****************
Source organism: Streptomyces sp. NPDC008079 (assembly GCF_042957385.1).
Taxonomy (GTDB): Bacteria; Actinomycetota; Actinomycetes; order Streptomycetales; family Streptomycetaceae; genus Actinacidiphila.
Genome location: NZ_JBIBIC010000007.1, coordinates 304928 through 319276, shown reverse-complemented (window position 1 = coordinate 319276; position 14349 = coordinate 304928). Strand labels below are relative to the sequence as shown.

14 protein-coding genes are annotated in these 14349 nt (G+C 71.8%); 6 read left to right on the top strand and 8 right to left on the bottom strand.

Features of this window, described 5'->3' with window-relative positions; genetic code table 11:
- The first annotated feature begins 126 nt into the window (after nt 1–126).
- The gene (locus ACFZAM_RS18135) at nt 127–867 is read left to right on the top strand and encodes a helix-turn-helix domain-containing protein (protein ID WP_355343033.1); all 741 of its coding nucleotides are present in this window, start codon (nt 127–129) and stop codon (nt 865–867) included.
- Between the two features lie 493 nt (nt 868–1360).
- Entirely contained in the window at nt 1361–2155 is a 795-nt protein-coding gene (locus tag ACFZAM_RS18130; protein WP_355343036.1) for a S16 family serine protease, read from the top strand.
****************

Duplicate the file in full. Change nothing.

Source organism: Streptomyces sp. NPDC008079 (assembly GCF_042957385.1).
Taxonomy (GTDB): Bacteria; Actinomycetota; Actinomycetes; order Streptomycetales; family Streptomycetaceae; genus Actinacidiphila.
Genome location: NZ_JBIBIC010000007.1, coordinates 304928 through 319276, shown reverse-complemented (window position 1 = coordinate 319276; position 14349 = coordinate 304928). Strand labels below are relative to the sequence as shown.

14 protein-coding genes are annotated in these 14349 nt (G+C 71.8%); 6 read left to right on the top strand and 8 right to left on the bottom strand.

Features of this window, described 5'->3' with window-relative positions; genetic code table 11:
- The first annotated feature begins 126 nt into the window (after nt 1–126).
- The gene (locus ACFZAM_RS18135) at nt 127–867 is read left to right on the top strand and encodes a helix-turn-helix domain-containing protein (protein ID WP_355343033.1); all 741 of its coding nucleotides are present in this window, start codon (nt 127–129) and stop codon (nt 865–867) included.
- Between the two features lie 493 nt (nt 868–1360).
- Entirely contained in the window at nt 1361–2155 is a 795-nt protein-coding gene (locus tag ACFZAM_RS18130; protein WP_355343036.1) for a S16 family serine protease, read from the top strand.